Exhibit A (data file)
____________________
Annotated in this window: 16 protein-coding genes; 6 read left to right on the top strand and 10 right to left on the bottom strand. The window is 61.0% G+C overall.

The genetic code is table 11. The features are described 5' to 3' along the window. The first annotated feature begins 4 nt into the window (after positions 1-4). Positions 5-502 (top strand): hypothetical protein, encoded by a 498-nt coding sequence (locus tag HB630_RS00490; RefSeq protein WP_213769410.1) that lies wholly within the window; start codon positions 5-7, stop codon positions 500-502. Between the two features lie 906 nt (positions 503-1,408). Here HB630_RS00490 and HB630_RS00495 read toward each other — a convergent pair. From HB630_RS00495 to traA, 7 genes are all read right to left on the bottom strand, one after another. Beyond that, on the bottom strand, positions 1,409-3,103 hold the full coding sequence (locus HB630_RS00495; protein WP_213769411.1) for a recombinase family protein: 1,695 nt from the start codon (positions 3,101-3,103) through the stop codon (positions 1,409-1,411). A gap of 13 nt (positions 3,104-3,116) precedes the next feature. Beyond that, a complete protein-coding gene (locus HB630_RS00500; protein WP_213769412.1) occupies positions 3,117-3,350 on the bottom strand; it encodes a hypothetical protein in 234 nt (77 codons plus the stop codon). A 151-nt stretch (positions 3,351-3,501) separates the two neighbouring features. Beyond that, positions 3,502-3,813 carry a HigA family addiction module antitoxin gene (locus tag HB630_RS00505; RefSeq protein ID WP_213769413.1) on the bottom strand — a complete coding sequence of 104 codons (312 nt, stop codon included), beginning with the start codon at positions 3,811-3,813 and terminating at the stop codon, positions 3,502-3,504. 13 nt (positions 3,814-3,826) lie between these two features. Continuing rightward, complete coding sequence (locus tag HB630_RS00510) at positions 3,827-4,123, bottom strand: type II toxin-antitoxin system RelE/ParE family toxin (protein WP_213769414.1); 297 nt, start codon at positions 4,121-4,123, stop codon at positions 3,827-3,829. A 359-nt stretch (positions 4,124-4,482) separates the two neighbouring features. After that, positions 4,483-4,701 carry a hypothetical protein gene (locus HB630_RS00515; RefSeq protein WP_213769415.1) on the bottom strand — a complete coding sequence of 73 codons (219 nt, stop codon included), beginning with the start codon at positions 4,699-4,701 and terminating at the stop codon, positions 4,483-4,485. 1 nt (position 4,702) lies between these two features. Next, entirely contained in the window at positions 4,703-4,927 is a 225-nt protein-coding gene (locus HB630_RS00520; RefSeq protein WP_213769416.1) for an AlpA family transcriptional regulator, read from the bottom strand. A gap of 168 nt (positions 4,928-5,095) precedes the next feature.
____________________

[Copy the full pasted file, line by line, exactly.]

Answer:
Annotated in this window: 16 protein-coding genes; 6 read left to right on the top strand and 10 right to left on the bottom strand. The window is 61.0% G+C overall.

The genetic code is table 11. The features are described 5' to 3' along the window. The first annotated feature begins 4 nt into the window (after positions 1-4). Positions 5-502 (top strand): hypothetical protein, encoded by a 498-nt coding sequence (locus tag HB630_RS00490; RefSeq protein WP_213769410.1) that lies wholly within the window; start codon positions 5-7, stop codon positions 500-502. Between the two features lie 906 nt (positions 503-1,408). Here HB630_RS00490 and HB630_RS00495 read toward each other — a convergent pair. From HB630_RS00495 to traA, 7 genes are all read right to left on the bottom strand, one after another. Beyond that, on the bottom strand, positions 1,409-3,103 hold the full coding sequence (locus HB630_RS00495; protein WP_213769411.1) for a recombinase family protein: 1,695 nt from the start codon (positions 3,101-3,103) through the stop codon (positions 1,409-1,411). A gap of 13 nt (positions 3,104-3,116) precedes the next feature. Beyond that, a complete protein-coding gene (locus HB630_RS00500; protein WP_213769412.1) occupies positions 3,117-3,350 on the bottom strand; it encodes a hypothetical protein in 234 nt (77 codons plus the stop codon). A 151-nt stretch (positions 3,351-3,501) separates the two neighbouring features. Beyond that, positions 3,502-3,813 carry a HigA family addiction module antitoxin gene (locus tag HB630_RS00505; RefSeq protein ID WP_213769413.1) on the bottom strand — a complete coding sequence of 104 codons (312 nt, stop codon included), beginning with the start codon at positions 3,811-3,813 and terminating at the stop codon, positions 3,502-3,504. 13 nt (positions 3,814-3,826) lie between these two features. Continuing rightward, complete coding sequence (locus tag HB630_RS00510) at positions 3,827-4,123, bottom strand: type II toxin-antitoxin system RelE/ParE family toxin (protein WP_213769414.1); 297 nt, start codon at positions 4,121-4,123, stop codon at positions 3,827-3,829. A 359-nt stretch (positions 4,124-4,482) separates the two neighbouring features. After that, positions 4,483-4,701 carry a hypothetical protein gene (locus HB630_RS00515; RefSeq protein WP_213769415.1) on the bottom strand — a complete coding sequence of 73 codons (219 nt, stop codon included), beginning with the start codon at positions 4,699-4,701 and terminating at the stop codon, positions 4,483-4,485. 1 nt (position 4,702) lies between these two features. Next, entirely contained in the window at positions 4,703-4,927 is a 225-nt protein-coding gene (locus HB630_RS00520; RefSeq protein WP_213769416.1) for an AlpA family transcriptional regulator, read from the bottom strand. A gap of 168 nt (positions 4,928-5,095) precedes the next feature.